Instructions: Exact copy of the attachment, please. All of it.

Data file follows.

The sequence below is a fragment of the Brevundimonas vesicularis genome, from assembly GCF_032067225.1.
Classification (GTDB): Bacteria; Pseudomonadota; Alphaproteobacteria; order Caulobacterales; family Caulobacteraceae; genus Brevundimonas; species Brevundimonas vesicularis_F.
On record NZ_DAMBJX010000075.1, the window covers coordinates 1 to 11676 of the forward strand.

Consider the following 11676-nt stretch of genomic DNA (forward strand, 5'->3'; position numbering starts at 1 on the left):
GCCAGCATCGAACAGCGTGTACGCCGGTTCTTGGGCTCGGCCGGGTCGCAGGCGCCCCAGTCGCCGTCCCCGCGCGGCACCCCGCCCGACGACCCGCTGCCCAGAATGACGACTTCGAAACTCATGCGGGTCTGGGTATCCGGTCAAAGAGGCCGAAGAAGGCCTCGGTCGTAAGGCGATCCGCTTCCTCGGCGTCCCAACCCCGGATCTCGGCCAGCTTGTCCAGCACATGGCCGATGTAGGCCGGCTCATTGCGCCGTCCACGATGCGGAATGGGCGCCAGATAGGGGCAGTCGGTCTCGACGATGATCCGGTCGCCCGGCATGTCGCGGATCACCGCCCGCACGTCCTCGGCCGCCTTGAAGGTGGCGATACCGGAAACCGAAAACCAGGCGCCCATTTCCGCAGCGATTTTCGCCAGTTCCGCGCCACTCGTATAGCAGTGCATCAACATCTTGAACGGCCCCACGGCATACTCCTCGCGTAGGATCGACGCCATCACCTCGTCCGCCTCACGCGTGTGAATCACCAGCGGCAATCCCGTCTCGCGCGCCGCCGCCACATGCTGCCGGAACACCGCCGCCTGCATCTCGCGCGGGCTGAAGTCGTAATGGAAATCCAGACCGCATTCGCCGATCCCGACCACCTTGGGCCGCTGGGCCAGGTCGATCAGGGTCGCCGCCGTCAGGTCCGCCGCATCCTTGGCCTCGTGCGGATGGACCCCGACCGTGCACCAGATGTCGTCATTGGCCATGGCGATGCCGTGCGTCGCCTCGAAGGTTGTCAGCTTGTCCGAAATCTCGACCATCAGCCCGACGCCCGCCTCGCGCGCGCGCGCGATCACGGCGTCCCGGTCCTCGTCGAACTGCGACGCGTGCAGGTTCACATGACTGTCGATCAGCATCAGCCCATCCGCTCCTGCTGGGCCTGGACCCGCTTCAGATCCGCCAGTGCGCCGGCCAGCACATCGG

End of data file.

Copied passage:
The sequence below is a fragment of the Brevundimonas vesicularis genome, from assembly GCF_032067225.1.
Classification (GTDB): Bacteria; Pseudomonadota; Alphaproteobacteria; order Caulobacterales; family Caulobacteraceae; genus Brevundimonas; species Brevundimonas vesicularis_F.
On record NZ_DAMBJX010000075.1, the window covers coordinates 1 to 11676 of the forward strand.

Consider the following 11676-nt stretch of genomic DNA (forward strand, 5'->3'; position numbering starts at 1 on the left):
GCCAGCATCGAACAGCGTGTACGCCGGTTCTTGGGCTCGGCCGGGTCGCAGGCGCCCCAGTCGCCGTCCCCGCGCGGCACCCCGCCCGACGACCCGCTGCCCAGAATGACGACTTCGAAACTCATGCGGGTCTGGGTATCCGGTCAAAGAGGCCGAAGAAGGCCTCGGTCGTAAGGCGATCCGCTTCCTCGGCGTCCCAACCCCGGATCTCGGCCAGCTTGTCCAGCACATGGCCGATGTAGGCCGGCTCATTGCGCCGTCCACGATGCGGAATGGGCGCCAGATAGGGGCAGTCGGTCTCGACGATGATCCGGTCGCCCGGCATGTCGCGGATCACCGCCCGCACGTCCTCGGCCGCCTTGAAGGTGGCGATACCGGAAACCGAAAACCAGGCGCCCATTTCCGCAGCGATTTTCGCCAGTTCCGCGCCACTCGTATAGCAGTGCATCAACATCTTGAACGGCCCCACGGCATACTCCTCGCGTAGGATCGACGCCATCACCTCGTCCGCCTCACGCGTGTGAATCACCAGCGGCAATCCCGTCTCGCGCGCCGCCGCCACATGCTGCCGGAACACCGCCGCCTGCATCTCGCGCGGGCTGAAGTCGTAATGGAAATCCAGACCGCATTCGCCGATCCCGACCACCTTGGGCCGCTGGGCCAGGTCGATCAGGGTCGCCGCCGTCAGGTCCGCCGCATCCTTGGCCTCGTGCGGATGGACCCCGACCGTGCACCAGATGTCGTCATTGGCCATGGCGATGCCGTGCGTCGCCTCGAAGGTTGTCAGCTTGTCCGAAATCTCGACCATCAGCCCGACGCCCGCCTCGCGCGCGCGCGCGATCACGGCGTCCCGGTCCTCGTCGAACTGCGACGCGTGCAGGTTCACATGACTGTCGATCAGCATCAGCCCATCCGCTCCTGCTGGGCCTGGACCCGCTTCAGATCCGCCAGTGCGCCGGCCAGCACATCGG